Franklin Street’s Carrie Smith, Senior Vice President of Retail Services, was recently interviewed by Shopping Center Business on the state of the North Florida retail market. Below are excerpts from her interview:
As we move into 2022, Shopping Center Business checked in with retail experts in North Florida, focusing on Gainesville, Jacksonville and the Panhandle markets, to gain an understanding of the current health of the region, as well as continued trends and changes on the horizon.
The following Q&A features expertise and insight about the various North Florida markets from Megan Atkin, founder and CEO of Jacksonville-based Entwine Real Estate; Ralph Conti, principal of Atlanta-based RaCo Real Estate; Carrie Smith, senior vice president of retail leasing with Tampa-based Franklin Street; and Patrick McKinley, vice president and market officer at Jacksonville-based REIT Regency Centers.
Shopping Center Business: What is the current health of the North Florida retail market?
Carrie Smith: The retail markets from Jacksonville to north-central Florida and to the Panhandle are very healthy. There’s currently a strong appetite by existing retailers to expand in these markets and a significant number of new-to-market retailers looking to open in the region. In nearly all the major metros throughout North Florida, there is still not enough supply to meet demand, with new projects being slow to deliver due to labor shortages, supply chain issues and in some areas, the municipalities greatly delaying permitting processes. All of this equates to retailers and restaurants competing for space, which translates into higher rental rates and stronger terms for owners. According to Franklin Street market research, retail rents in North Florida have increased significantly the last 12 months. In Jacksonville, rents increased by 7.1 percent in fourth-quarter 2021, ending the quarter and year at $20.26 per square foot. We predicted this level of rent growth at the onset of 2021, but executed leases prove this trend.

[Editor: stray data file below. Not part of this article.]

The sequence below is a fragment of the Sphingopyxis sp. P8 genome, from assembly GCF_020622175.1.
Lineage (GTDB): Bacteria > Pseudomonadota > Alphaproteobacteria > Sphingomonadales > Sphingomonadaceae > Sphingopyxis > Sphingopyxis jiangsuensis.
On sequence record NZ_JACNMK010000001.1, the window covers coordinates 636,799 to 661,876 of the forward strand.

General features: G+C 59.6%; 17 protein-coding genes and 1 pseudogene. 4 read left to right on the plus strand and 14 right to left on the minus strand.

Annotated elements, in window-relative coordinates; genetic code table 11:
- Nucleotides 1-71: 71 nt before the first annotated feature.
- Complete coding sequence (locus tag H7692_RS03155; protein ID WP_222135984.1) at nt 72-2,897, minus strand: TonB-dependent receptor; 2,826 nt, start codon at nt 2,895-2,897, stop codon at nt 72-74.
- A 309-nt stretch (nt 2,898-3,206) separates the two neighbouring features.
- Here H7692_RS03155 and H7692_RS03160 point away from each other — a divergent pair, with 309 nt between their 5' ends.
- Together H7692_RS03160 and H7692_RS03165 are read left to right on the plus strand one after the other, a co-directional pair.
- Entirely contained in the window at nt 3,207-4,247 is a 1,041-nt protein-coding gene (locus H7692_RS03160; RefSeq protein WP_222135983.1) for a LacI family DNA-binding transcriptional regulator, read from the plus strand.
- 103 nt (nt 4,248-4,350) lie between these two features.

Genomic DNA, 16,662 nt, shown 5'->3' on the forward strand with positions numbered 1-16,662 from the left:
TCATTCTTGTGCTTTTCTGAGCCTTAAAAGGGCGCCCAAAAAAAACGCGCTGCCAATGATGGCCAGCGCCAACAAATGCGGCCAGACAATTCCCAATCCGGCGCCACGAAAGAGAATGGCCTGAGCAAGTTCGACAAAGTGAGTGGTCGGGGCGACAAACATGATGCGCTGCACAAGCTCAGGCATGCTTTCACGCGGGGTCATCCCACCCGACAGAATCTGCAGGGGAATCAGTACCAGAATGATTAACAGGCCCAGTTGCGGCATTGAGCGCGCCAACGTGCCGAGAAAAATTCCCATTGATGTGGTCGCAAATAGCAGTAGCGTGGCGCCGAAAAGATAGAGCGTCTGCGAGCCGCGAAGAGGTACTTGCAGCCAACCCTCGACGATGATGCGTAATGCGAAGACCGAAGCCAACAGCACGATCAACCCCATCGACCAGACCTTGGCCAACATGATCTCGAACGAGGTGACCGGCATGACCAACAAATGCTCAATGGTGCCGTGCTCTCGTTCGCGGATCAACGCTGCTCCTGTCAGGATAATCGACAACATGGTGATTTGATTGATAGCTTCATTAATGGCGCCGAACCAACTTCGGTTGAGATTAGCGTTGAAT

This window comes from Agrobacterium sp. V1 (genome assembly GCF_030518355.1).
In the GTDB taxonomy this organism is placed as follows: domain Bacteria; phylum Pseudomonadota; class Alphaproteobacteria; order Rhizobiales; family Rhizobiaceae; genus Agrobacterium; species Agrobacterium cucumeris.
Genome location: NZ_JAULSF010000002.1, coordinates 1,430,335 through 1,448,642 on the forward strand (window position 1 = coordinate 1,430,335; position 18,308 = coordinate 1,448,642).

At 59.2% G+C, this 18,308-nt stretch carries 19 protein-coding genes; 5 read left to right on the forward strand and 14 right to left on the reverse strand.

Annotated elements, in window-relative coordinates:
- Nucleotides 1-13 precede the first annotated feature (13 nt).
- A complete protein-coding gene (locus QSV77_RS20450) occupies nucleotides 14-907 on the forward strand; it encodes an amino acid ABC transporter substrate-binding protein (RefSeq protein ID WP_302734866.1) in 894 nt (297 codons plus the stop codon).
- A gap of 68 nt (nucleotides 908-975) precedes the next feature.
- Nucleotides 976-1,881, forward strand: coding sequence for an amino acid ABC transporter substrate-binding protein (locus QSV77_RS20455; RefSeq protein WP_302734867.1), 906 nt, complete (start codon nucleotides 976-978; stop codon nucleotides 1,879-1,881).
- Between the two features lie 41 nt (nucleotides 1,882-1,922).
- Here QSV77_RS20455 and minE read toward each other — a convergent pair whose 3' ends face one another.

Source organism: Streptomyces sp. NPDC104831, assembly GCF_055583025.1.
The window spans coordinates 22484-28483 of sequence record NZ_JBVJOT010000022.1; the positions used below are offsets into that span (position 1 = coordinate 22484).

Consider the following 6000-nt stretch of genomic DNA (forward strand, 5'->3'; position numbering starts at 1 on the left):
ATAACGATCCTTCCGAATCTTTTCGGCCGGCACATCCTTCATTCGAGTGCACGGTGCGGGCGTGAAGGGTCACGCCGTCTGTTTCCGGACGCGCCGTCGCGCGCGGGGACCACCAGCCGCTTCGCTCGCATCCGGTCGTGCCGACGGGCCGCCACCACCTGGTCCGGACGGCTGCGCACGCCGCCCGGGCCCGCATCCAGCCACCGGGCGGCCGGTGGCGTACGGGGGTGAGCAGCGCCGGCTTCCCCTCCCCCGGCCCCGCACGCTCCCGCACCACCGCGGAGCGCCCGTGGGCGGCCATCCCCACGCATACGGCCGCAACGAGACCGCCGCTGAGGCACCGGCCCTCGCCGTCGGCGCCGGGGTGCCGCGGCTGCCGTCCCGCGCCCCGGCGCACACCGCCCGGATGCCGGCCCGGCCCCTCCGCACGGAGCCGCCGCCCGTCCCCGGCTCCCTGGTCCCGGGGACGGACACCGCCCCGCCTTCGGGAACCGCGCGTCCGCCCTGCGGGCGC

SCB: Are there any significant changes in retailer, tenant and/or consumer behavior between the onset of the pandemic and now? How are properties adjusting to those changes?
Smith: For one, the name of the game for restaurants these days is convenience. Consumers greatly prefer the drive-thru over indoor dining, with several chains reporting 80 percent or more sales in the drive-thru, compared to 65 percent pre-pandemic. In addition, we see fast-casual concepts embracing the drive-thru like never before. And while we saw this trend creeping up pre-pandemic, we now see a permanent change and adjustment in consumer behavior. Secondly, several retailers in the soft goods, grocery and big-box categories have not only embraced a more seamless omnichannel experience for the consumers, but this has forever changed the way consumers shop in stores. From toilet paper, contact solution or sneakers for your kids to ingredients for dinner or forgotten items for a home improvement project — Target, Publix and Lowe’s Home Improvement, to name a few retailers, offer same-day pick up or delivery. While we saw convenience and online ordering before the pandemic, the consumer has now come to expect a myriad of ways to shop, pick up or have items delivered.